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Pathogenic mutations in the endocytic receptor LRP2 in humans are associated with severe neural tube closure defects (NTDs) such as anencephaly and spina bifida. Here, we have combined analysis of neural tube closure in mouse and in the African Clawed Frog Xenopus laevis to elucidate the etiology of Lrp2-related NTDs. Lrp2 loss of function impaired neuroepithelial morphogenesis, culminating in NTDs that impeded anterior neural plate folding and neural tube closure in both model organisms. Loss of Lrp2 severely affected apical constriction as well as proper localization of the core planar cell polarity (PCP) protein Vangl2, demonstrating a highly conserved role of the receptor in these processes, which are essential for neural tube formation. In addition, we identified a novel functional interaction of Lrp2 with the intracellular adaptor proteins Shroom3 and Gipc1 in the developing forebrain. Our data suggest that, during neurulation, motifs within the intracellular domain of Lrp2 function as a hub that orchestrates endocytic membrane removal for efficient apical constriction, as well as PCP component trafficking in a temporospatial manner. © 2021. Published by The Company of Biologists Ltd.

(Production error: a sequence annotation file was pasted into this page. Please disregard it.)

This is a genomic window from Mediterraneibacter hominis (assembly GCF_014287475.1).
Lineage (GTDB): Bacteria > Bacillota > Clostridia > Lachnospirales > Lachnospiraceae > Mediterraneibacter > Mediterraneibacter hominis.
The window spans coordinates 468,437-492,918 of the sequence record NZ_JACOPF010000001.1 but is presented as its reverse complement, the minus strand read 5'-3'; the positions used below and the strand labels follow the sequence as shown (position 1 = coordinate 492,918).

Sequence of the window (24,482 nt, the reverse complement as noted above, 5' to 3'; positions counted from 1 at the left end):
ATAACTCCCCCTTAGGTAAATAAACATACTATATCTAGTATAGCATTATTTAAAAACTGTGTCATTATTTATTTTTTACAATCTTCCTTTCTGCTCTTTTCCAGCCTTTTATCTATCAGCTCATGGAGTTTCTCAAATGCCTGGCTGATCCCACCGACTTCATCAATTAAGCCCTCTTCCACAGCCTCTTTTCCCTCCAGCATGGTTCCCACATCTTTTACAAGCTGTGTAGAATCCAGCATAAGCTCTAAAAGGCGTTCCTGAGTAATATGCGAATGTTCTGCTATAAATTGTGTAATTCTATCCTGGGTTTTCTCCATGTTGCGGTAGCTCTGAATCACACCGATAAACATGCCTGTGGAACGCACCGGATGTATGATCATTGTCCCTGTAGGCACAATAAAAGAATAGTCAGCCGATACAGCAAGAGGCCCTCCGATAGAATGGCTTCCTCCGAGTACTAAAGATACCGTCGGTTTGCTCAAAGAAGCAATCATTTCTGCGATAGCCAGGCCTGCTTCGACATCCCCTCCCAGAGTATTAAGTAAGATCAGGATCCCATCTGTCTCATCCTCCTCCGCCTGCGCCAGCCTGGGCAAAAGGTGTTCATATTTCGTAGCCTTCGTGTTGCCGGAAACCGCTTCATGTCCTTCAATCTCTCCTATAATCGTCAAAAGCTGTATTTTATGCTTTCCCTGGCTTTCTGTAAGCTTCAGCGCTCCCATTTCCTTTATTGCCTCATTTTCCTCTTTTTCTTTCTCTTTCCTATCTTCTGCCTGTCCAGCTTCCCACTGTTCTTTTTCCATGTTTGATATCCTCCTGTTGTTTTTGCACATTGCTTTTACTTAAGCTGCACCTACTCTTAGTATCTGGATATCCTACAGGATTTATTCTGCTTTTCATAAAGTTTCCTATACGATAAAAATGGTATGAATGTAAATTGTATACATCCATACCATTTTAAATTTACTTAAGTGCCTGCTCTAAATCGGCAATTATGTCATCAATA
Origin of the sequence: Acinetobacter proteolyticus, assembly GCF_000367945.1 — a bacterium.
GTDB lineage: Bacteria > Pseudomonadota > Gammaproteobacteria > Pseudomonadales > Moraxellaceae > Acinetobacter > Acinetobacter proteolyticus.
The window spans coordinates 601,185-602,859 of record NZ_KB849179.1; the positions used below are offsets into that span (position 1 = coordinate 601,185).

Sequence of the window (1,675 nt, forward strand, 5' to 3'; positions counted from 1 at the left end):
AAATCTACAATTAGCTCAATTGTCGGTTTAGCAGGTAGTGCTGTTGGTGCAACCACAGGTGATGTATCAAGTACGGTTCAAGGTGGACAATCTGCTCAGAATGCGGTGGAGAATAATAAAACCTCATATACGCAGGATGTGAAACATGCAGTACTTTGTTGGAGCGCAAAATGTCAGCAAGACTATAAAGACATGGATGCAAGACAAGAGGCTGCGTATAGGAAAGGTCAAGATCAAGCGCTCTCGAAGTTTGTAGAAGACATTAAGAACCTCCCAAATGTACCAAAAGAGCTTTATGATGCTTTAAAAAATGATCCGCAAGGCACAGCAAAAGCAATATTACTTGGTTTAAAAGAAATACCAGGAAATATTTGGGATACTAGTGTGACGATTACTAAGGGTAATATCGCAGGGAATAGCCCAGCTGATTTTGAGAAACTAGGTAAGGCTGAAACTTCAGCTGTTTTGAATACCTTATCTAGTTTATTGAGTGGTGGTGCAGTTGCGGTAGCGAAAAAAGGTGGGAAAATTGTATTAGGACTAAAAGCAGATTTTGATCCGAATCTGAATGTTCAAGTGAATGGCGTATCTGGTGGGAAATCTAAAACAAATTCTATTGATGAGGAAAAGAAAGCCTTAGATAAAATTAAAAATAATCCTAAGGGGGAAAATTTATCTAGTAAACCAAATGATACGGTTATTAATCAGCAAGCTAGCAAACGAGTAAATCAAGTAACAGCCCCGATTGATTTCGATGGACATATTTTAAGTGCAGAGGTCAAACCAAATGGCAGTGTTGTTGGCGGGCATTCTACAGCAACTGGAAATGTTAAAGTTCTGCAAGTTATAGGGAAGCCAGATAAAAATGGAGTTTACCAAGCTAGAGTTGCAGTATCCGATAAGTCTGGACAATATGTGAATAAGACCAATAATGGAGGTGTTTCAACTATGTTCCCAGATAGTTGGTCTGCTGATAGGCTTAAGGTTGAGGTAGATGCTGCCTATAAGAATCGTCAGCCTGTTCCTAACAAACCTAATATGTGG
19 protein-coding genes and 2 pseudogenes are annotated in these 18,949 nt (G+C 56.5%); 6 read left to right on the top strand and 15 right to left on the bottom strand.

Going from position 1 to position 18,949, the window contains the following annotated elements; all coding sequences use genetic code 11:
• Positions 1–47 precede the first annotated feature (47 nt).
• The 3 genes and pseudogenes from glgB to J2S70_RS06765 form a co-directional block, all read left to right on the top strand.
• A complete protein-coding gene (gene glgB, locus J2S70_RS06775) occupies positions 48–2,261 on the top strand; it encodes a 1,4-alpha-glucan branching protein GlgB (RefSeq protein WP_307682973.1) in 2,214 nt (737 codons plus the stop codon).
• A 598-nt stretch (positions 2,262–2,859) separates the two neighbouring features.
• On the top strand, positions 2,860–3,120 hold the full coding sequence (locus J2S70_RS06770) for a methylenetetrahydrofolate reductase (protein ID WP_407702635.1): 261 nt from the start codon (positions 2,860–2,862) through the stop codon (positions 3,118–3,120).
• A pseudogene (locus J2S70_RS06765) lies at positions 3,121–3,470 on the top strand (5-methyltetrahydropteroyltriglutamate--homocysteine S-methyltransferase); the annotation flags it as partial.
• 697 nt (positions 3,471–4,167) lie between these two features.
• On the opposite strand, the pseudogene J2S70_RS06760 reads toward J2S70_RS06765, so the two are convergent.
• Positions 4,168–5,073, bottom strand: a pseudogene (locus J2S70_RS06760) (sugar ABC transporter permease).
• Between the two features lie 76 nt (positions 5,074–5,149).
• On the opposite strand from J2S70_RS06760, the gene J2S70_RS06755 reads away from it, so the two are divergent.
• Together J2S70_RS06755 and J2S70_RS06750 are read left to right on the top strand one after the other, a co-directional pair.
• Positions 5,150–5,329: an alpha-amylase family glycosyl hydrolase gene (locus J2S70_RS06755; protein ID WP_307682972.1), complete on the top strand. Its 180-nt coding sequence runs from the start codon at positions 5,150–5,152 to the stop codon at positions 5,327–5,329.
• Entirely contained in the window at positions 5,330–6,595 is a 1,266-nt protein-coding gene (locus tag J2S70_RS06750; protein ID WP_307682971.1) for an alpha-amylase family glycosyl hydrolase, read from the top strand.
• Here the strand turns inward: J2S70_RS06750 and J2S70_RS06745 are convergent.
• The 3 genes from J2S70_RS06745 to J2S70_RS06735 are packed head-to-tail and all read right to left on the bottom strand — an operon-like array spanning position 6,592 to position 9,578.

Izabela Kowalczyk, Chanjae Lee, Elisabeth Schuster, Josefine Hoeren, Valentina Trivigno, Levin Riedel, Jessica Görne, John B Wallingford, Annette Hammes, Kerstin Feistel. Neural tube closure requires the endocytic receptor Lrp2 and its functional interaction with intracellular scaffolds. Development (Cambridge, England). 2021 Jan 26;148(2)

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PMID: 33500317

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